Most people have been brought up swearing that education means memorizing facts. Our mutual school experience consists of getting stuffed with all kinds of information deemed important by others that follow some unknown agenda. Then, the cruel joke becomes apparent; all that hard work resulted in almost nothing that could be put to practical use in real life.
I remember a well-meaning high school counselor of mine telling me with a straight face that college was more about the personal connections that you made because, well, the classes themselves were not really geared towards teaching students much of anything that would be relevant in the real world.
Really? And I'm paying upwards of $65,000 per year just to make friends?
Where did our system go off the rails and how can parents ensure that their child gets a real education, not just 12+ years of schooling which has statistically proven to reduce IQ? Yes, it's true but I'll tell you about that some other time!
Back to the subject: the root of the word 'education' is 'ducere' which means to lead, draw, bring. Add the 'e' onto it and you get 'educere' meaning to lead out or draw out or bring out.
But wait! Can it be true? Real education is the exact opposite of what has happened to us over our entire schooling career! We have been force-fed lots of facts but have not ever been drawn out and invited to think, reason, consider and come to our own conclusions.
A super simplified history lesson is in order here: up until fairly recently in the history of the world, there was no public education. The wealthy were tutored at home and attended elite, expensive institutions. Along comes Democracy which requires an educated voter pool. Thus, the need for public education is born. In the beginning it was the prairie school house with all ages of children learning at their own levels and roughly at their own speed. The teacher was more like a supervisor who made sure that everyone was doing their individual tasks and getting along. It was patently impossible for lecture-style teaching to take place.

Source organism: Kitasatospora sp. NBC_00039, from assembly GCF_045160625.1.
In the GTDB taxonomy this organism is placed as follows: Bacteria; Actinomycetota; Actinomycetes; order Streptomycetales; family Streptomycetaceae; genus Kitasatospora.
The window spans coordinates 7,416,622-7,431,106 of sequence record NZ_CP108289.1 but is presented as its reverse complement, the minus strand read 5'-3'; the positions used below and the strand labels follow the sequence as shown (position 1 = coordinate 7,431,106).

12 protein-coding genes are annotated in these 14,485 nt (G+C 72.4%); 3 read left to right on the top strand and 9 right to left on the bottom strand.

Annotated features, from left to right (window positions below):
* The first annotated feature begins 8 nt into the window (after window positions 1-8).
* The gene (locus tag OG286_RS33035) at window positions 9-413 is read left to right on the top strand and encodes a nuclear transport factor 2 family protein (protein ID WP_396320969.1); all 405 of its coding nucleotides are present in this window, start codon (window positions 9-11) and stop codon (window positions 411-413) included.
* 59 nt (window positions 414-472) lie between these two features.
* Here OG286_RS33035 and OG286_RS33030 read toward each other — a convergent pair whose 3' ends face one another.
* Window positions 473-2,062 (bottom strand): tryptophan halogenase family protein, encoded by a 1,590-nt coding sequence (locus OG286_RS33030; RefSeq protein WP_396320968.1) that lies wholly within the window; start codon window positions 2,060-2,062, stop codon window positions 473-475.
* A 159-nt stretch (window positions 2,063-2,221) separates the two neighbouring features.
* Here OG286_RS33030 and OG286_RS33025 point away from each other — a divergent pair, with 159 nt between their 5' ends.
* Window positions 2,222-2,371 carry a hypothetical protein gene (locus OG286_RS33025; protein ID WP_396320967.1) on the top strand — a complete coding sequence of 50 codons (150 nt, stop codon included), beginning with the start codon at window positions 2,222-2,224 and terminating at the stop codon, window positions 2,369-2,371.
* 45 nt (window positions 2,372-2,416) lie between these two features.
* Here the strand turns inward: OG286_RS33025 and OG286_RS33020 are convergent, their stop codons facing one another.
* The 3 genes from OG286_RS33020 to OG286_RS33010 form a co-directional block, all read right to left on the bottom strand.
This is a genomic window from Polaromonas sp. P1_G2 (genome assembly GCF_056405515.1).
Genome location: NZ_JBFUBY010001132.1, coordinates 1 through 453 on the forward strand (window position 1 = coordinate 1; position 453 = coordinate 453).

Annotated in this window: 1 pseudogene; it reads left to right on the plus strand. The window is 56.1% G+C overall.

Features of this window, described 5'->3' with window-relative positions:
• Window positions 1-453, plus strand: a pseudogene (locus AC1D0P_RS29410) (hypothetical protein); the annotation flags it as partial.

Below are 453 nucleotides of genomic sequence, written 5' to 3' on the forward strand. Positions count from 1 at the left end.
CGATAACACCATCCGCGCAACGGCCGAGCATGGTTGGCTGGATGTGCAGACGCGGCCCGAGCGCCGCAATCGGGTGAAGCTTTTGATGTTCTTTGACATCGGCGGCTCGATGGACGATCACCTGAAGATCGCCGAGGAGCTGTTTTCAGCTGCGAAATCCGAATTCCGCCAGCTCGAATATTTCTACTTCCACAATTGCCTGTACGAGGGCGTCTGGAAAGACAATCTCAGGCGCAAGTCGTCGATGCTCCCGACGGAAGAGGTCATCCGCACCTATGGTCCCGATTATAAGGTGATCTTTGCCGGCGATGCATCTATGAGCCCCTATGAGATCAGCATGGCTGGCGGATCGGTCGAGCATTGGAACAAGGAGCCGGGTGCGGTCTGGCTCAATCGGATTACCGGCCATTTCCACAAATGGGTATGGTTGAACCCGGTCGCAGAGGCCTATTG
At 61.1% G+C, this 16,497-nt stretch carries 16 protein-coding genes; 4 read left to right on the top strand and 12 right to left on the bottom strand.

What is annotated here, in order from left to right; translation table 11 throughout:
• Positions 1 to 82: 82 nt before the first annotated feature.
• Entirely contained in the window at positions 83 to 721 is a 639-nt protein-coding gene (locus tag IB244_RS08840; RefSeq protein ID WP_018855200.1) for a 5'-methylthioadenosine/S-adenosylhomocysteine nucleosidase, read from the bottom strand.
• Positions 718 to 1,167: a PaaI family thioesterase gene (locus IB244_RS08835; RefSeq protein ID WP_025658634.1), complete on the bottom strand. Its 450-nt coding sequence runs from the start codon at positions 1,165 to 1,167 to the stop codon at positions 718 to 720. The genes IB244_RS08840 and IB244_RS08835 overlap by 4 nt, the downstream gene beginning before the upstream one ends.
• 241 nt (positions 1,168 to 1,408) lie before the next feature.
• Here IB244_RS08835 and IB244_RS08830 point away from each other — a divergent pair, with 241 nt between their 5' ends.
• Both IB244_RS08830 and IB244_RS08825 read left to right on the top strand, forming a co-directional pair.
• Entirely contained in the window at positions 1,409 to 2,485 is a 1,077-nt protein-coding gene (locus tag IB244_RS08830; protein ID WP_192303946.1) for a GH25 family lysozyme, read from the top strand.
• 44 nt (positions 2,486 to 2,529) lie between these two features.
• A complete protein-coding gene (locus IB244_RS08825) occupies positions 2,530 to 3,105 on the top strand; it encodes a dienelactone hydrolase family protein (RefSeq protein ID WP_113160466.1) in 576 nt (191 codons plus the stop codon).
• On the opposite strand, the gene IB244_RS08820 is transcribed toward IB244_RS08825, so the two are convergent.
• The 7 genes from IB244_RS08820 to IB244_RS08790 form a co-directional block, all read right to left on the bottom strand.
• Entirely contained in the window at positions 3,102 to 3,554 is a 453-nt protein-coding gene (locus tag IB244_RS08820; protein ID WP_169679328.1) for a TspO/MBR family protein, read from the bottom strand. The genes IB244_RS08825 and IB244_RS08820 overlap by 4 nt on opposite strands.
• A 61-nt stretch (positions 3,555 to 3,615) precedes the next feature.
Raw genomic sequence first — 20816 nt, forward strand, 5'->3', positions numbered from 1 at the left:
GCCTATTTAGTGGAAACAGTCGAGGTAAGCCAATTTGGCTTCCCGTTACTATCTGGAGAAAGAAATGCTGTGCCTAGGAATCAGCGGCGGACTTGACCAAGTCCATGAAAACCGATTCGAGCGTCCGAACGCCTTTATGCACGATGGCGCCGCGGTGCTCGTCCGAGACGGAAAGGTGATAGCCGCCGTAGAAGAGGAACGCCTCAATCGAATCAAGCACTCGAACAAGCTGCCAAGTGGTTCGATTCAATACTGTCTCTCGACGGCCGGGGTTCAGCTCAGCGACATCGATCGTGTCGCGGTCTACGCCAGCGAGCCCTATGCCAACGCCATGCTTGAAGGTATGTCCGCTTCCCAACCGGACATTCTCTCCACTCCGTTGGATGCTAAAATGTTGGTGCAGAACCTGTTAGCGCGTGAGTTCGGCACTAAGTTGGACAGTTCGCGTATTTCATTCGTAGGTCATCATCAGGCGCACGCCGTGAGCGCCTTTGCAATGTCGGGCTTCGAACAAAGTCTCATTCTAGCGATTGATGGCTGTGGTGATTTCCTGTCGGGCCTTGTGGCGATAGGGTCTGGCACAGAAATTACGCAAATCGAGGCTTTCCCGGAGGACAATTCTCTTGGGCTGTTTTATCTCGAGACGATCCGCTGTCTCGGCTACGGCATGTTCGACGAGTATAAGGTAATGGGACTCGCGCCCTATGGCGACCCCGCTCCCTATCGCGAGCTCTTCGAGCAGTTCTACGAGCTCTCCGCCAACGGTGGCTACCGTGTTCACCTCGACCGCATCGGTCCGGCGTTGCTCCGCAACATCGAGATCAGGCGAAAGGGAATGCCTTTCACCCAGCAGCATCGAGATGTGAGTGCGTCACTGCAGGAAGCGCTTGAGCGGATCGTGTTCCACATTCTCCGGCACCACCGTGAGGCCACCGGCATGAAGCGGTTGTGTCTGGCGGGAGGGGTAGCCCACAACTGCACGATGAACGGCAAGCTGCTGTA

But, as America evolved from an agricultural economy to an industrial one, with attendant immigration to dense population areas, a huge change in how overall production was accomplished came about. Made famous by Henry Ford, it is called assembly line production which we are all familiar with today.
Tragically, the not-too-bright in government posts decided that this model is what should be used to solve the problem of mass education in public schools.
The ideal scene of a learning environment where a student's natural observation and calculation skills are drawn out and enhanced becomes impossible when one uses the assembly line model to mass produce first graders, second graders, third graders, etc.
I'll never forget my horror when I was confronted with having to teach a class of children made up of Kindergarteners, first graders, a couple of third graders and a sixth grader in a little private school in the woods of Santa Cruz, CA.
I had to throw out all my carefully prepared lesson plans and figure out how to get all the children busy at once without me standing at the front of the class lecturing to them. It was going to take a lot of work.
My realization that I had to get every kid at every level working at his own speed on things that were intrinsically interesting to him not only saved me my job but miraculously resulted in astonishing leaps in skills for every single student in that first year: the normal increase was a 2 1/2 jump in grade level per every 9-month period in that class.
Why? Because out of necessity, I was drawing up lesson plans that introduced only the basic concepts to individual children appropriate to their learning capacity and then sent them on their way to explore and master these concepts on their own!
It was real education! What a concept.